Behavioral Response to an Anti Malaria Spraying Campaign, with Evidence from Eritrea
It is sometimes argued that introducing Indoor Residual Spray (IRS) in areas with high coverage of mosquito bed nets may discourage net ownership and use, which would hinder Malaria eradication rather than promote it. We analyze new data from a Randomized Control Trial conducted in Eritrea in 2009, and we show that this does not happen in practice. IRS actually induced households to acquire more nets and even led to increased net use among certain demographic groups. IRS was further not associated to any perverse behavioral response. We explore two arguments that can explain this. The IRS campaign may have conveyed information about the importance of preventing Malaria and about how to do so, and people adjusted their behavior accordingly. Alternatively, people may perceive bed nets and spray as complements, even though they are substitutes. Further research is needed to disentangle these two effects.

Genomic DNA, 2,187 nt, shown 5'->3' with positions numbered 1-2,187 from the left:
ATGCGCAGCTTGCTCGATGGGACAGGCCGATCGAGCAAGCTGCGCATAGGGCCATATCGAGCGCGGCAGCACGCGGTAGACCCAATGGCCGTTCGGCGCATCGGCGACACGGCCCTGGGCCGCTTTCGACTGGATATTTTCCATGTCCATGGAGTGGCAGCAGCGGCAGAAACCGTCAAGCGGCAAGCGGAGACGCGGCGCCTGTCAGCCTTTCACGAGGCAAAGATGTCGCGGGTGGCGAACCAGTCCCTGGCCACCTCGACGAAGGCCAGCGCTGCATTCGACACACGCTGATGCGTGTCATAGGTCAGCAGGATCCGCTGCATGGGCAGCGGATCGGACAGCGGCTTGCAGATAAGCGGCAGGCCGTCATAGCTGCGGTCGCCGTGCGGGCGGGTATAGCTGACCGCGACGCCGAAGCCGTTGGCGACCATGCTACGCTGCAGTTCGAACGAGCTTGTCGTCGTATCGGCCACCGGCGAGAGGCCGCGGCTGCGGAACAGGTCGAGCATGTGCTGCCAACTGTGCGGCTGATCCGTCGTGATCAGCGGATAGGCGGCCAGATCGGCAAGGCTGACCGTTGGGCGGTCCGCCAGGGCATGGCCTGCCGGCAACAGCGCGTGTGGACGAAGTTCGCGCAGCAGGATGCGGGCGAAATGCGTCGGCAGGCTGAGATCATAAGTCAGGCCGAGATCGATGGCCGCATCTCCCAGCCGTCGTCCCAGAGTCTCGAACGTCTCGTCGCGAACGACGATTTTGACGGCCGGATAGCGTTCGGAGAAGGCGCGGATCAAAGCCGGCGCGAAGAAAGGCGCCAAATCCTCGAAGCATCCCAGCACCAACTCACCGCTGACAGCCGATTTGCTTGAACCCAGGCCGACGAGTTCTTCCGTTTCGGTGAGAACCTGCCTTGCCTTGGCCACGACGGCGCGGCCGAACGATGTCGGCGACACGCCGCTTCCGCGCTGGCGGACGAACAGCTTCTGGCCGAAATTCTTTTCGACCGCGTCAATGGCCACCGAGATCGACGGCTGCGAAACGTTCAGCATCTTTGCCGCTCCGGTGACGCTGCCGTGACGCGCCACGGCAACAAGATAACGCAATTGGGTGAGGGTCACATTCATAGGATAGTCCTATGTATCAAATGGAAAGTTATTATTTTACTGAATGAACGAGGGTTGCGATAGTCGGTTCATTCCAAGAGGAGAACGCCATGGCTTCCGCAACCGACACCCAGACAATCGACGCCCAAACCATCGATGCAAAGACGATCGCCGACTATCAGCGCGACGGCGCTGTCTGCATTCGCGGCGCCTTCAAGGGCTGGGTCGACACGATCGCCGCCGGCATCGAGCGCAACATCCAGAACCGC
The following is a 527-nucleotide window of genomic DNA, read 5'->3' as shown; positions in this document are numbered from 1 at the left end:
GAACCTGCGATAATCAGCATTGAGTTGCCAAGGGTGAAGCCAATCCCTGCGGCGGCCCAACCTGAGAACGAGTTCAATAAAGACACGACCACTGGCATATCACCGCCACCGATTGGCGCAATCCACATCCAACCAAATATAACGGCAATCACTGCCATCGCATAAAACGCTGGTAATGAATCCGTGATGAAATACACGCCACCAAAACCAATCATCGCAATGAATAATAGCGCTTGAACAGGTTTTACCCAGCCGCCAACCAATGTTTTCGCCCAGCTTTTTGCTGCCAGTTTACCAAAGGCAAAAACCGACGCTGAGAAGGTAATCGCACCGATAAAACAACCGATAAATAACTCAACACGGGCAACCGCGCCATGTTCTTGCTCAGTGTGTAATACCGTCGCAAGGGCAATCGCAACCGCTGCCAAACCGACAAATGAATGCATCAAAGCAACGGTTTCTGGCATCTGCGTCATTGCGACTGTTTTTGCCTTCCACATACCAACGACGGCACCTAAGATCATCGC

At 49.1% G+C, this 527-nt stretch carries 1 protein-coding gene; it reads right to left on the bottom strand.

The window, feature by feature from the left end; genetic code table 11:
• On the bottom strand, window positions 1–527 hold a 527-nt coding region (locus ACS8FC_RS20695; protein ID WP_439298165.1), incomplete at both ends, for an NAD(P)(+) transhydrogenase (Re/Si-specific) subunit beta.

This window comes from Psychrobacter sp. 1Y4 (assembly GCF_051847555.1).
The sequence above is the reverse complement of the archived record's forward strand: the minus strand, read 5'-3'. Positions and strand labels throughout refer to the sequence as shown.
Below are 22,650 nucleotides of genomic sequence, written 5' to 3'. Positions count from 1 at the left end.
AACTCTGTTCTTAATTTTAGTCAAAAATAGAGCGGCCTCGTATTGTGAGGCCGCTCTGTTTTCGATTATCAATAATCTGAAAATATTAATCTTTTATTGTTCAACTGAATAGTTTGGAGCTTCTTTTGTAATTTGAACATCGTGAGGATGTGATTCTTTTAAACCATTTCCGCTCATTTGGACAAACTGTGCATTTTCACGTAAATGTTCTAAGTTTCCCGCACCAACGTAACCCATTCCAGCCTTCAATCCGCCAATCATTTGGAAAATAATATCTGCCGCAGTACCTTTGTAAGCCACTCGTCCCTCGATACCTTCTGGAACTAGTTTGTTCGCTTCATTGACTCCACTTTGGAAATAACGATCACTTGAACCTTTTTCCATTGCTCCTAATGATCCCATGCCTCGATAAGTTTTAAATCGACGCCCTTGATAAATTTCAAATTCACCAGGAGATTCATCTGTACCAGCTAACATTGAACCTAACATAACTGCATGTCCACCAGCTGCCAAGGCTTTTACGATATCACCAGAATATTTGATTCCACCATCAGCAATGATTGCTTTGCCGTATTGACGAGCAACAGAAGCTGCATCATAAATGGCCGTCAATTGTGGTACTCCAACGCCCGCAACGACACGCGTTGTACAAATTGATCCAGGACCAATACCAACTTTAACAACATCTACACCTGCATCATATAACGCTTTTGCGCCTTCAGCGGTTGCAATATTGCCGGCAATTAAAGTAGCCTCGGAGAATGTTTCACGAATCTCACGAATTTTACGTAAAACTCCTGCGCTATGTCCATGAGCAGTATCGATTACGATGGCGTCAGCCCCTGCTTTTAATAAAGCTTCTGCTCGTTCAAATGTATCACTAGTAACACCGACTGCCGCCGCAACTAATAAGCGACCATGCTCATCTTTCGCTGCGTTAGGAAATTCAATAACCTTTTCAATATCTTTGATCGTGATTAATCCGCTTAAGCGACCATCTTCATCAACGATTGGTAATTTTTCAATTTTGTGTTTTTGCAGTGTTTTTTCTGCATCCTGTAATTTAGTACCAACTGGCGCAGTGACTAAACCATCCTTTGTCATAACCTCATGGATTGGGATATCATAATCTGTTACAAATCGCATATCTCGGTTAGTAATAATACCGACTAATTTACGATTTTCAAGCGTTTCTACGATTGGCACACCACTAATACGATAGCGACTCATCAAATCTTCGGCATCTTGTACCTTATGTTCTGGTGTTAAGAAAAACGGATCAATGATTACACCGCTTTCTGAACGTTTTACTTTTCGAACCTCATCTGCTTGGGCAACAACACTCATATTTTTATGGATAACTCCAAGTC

|Date of creation:||2011|
|Date of revision:|
|Contact details of provider:|| Web page: http://www.ael.ethz.ch/|
More information through EDIRC
Please report citation or reference errors to , or , if you are the registered author of the cited work, log in to your RePEc Author Service profile, click on "citations" and make appropriate adjustments.:
- David McKenzie, 2005. "Measuring inequality with asset indicators," Journal of Population Economics, Springer;European Society for Population Economics, vol. 18(2), pages 229-260, 06.
- Stanislav Kolenikov & Gustavo Angeles, 2009. "Socioeconomic Status Measurement With Discrete Proxy Variables: Is Principal Component Analysis A Reliable Answer?," Review of Income and Wealth, International Association for Research in Income and Wealth, vol. 55(1), pages 128-165, 03.
- Filmer, Deon & Pritchett, Lant, 1998. "Estimating wealth effects without expenditure data - or tears : with an application to educational enrollments in states of India," Policy Research Working Paper Series 1994, The World Bank.
When requesting a correction, please mention this item's handle: RePEc:zbw:gdec11:53. See general information about how to correct material in RePEc.
For technical questions regarding this item, or to correct its authors, title, abstract, bibliographic or download information, contact: (ZBW - German National Library of Economics)
If references are entirely missing, you can add them using this form.